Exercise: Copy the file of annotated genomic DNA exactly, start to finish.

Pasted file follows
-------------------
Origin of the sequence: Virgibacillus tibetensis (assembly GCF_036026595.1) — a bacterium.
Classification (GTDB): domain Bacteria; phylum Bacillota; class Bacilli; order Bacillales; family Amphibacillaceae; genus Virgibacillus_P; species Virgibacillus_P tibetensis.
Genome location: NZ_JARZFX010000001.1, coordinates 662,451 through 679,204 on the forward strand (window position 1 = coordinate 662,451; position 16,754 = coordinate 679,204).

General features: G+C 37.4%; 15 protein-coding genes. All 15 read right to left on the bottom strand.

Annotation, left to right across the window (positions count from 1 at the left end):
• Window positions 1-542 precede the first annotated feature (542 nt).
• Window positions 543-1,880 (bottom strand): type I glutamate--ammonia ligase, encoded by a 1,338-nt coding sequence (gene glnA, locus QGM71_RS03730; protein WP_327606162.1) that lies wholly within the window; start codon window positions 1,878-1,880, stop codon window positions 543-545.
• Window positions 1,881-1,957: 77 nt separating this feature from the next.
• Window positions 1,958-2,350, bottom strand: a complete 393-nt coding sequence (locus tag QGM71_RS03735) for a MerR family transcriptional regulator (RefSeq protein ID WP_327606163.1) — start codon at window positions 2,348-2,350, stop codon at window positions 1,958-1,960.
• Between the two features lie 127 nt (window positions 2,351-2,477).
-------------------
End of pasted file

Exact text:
Origin of the sequence: Virgibacillus tibetensis (assembly GCF_036026595.1) — a bacterium.
Classification (GTDB): domain Bacteria; phylum Bacillota; class Bacilli; order Bacillales; family Amphibacillaceae; genus Virgibacillus_P; species Virgibacillus_P tibetensis.
Genome location: NZ_JARZFX010000001.1, coordinates 662,451 through 679,204 on the forward strand (window position 1 = coordinate 662,451; position 16,754 = coordinate 679,204).

General features: G+C 37.4%; 15 protein-coding genes. All 15 read right to left on the bottom strand.

Annotation, left to right across the window (positions count from 1 at the left end):
• Window positions 1-542 precede the first annotated feature (542 nt).
• Window positions 543-1,880 (bottom strand): type I glutamate--ammonia ligase, encoded by a 1,338-nt coding sequence (gene glnA, locus QGM71_RS03730; protein WP_327606162.1) that lies wholly within the window; start codon window positions 1,878-1,880, stop codon window positions 543-545.
• Window positions 1,881-1,957: 77 nt separating this feature from the next.
• Window positions 1,958-2,350, bottom strand: a complete 393-nt coding sequence (locus tag QGM71_RS03735) for a MerR family transcriptional regulator (RefSeq protein ID WP_327606163.1) — start codon at window positions 2,348-2,350, stop codon at window positions 1,958-1,960.
• Between the two features lie 127 nt (window positions 2,351-2,477).